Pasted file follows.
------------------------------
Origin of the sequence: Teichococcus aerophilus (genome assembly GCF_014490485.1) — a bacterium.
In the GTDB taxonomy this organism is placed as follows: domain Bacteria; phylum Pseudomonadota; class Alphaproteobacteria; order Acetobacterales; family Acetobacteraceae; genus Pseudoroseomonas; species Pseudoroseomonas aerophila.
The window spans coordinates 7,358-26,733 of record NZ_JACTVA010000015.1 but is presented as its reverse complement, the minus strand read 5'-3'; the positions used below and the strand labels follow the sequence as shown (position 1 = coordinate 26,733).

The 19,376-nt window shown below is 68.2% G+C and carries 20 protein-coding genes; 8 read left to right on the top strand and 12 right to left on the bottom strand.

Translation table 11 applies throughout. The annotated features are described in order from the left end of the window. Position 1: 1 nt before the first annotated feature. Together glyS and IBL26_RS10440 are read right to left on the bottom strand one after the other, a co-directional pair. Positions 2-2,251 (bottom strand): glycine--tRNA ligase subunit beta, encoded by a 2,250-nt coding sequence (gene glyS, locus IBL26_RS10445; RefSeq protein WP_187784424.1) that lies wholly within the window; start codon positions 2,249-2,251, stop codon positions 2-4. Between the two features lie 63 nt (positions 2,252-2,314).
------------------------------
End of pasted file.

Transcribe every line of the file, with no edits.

Origin of the sequence: Teichococcus aerophilus (genome assembly GCF_014490485.1) — a bacterium.
In the GTDB taxonomy this organism is placed as follows: domain Bacteria; phylum Pseudomonadota; class Alphaproteobacteria; order Acetobacterales; family Acetobacteraceae; genus Pseudoroseomonas; species Pseudoroseomonas aerophila.
The window spans coordinates 7,358-26,733 of record NZ_JACTVA010000015.1 but is presented as its reverse complement, the minus strand read 5'-3'; the positions used below and the strand labels follow the sequence as shown (position 1 = coordinate 26,733).

The 19,376-nt window shown below is 68.2% G+C and carries 20 protein-coding genes; 8 read left to right on the top strand and 12 right to left on the bottom strand.

Translation table 11 applies throughout. The annotated features are described in order from the left end of the window. Position 1: 1 nt before the first annotated feature. Together glyS and IBL26_RS10440 are read right to left on the bottom strand one after the other, a co-directional pair. Positions 2-2,251 (bottom strand): glycine--tRNA ligase subunit beta, encoded by a 2,250-nt coding sequence (gene glyS, locus IBL26_RS10445; RefSeq protein WP_187784424.1) that lies wholly within the window; start codon positions 2,249-2,251, stop codon positions 2-4. Between the two features lie 63 nt (positions 2,252-2,314).